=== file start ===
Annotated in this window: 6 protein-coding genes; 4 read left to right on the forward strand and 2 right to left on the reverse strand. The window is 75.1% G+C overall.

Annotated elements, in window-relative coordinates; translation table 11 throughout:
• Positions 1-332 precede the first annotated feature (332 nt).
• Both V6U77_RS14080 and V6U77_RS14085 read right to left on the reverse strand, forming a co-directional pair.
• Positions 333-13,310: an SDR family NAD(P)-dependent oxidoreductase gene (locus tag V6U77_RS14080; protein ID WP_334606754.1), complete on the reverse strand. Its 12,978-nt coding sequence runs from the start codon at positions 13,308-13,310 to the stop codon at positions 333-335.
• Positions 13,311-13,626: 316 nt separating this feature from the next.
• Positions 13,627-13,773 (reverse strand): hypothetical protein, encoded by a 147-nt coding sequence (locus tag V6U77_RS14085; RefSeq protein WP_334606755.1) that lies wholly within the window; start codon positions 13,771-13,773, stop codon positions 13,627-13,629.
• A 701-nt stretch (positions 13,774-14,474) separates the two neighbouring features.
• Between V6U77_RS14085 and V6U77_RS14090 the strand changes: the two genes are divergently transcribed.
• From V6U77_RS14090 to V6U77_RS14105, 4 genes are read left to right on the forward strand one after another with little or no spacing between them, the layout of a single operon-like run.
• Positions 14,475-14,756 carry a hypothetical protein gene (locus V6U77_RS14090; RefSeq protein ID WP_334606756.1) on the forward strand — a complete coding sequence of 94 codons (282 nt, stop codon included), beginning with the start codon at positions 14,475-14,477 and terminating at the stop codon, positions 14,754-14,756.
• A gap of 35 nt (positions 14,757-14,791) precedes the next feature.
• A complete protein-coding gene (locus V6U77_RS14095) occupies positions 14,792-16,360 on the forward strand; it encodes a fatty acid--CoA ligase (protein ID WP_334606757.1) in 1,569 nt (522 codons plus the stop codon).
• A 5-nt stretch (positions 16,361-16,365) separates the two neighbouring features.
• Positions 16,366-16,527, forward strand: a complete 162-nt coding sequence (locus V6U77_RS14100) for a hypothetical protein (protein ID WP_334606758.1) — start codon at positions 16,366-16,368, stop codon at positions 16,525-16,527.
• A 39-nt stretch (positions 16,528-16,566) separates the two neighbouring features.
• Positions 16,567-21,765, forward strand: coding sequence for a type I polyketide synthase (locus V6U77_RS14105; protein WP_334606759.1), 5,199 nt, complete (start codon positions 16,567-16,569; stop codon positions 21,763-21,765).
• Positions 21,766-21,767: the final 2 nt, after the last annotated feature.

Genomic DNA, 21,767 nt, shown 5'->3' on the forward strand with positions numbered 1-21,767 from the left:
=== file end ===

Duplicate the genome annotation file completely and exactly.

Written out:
Annotated in this window: 6 protein-coding genes; 4 read left to right on the forward strand and 2 right to left on the reverse strand. The window is 75.1% G+C overall.

Annotated elements, in window-relative coordinates; translation table 11 throughout:
• Positions 1-332 precede the first annotated feature (332 nt).
• Both V6U77_RS14080 and V6U77_RS14085 read right to left on the reverse strand, forming a co-directional pair.
• Positions 333-13,310: an SDR family NAD(P)-dependent oxidoreductase gene (locus tag V6U77_RS14080; protein ID WP_334606754.1), complete on the reverse strand. Its 12,978-nt coding sequence runs from the start codon at positions 13,308-13,310 to the stop codon at positions 333-335.
• Positions 13,311-13,626: 316 nt separating this feature from the next.
• Positions 13,627-13,773 (reverse strand): hypothetical protein, encoded by a 147-nt coding sequence (locus tag V6U77_RS14085; RefSeq protein WP_334606755.1) that lies wholly within the window; start codon positions 13,771-13,773, stop codon positions 13,627-13,629.
• A 701-nt stretch (positions 13,774-14,474) separates the two neighbouring features.
• Between V6U77_RS14085 and V6U77_RS14090 the strand changes: the two genes are divergently transcribed.
• From V6U77_RS14090 to V6U77_RS14105, 4 genes are read left to right on the forward strand one after another with little or no spacing between them, the layout of a single operon-like run.
• Positions 14,475-14,756 carry a hypothetical protein gene (locus V6U77_RS14090; RefSeq protein ID WP_334606756.1) on the forward strand — a complete coding sequence of 94 codons (282 nt, stop codon included), beginning with the start codon at positions 14,475-14,477 and terminating at the stop codon, positions 14,754-14,756.
• A gap of 35 nt (positions 14,757-14,791) precedes the next feature.
• A complete protein-coding gene (locus V6U77_RS14095) occupies positions 14,792-16,360 on the forward strand; it encodes a fatty acid--CoA ligase (protein ID WP_334606757.1) in 1,569 nt (522 codons plus the stop codon).
• A 5-nt stretch (positions 16,361-16,365) separates the two neighbouring features.
• Positions 16,366-16,527, forward strand: a complete 162-nt coding sequence (locus V6U77_RS14100) for a hypothetical protein (protein ID WP_334606758.1) — start codon at positions 16,366-16,368, stop codon at positions 16,525-16,527.
• A 39-nt stretch (positions 16,528-16,566) separates the two neighbouring features.
• Positions 16,567-21,765, forward strand: coding sequence for a type I polyketide synthase (locus V6U77_RS14105; protein WP_334606759.1), 5,199 nt, complete (start codon positions 16,567-16,569; stop codon positions 21,763-21,765).
• Positions 21,766-21,767: the final 2 nt, after the last annotated feature.

Genomic DNA, 21,767 nt, shown 5'->3' on the forward strand with positions numbered 1-21,767 from the left: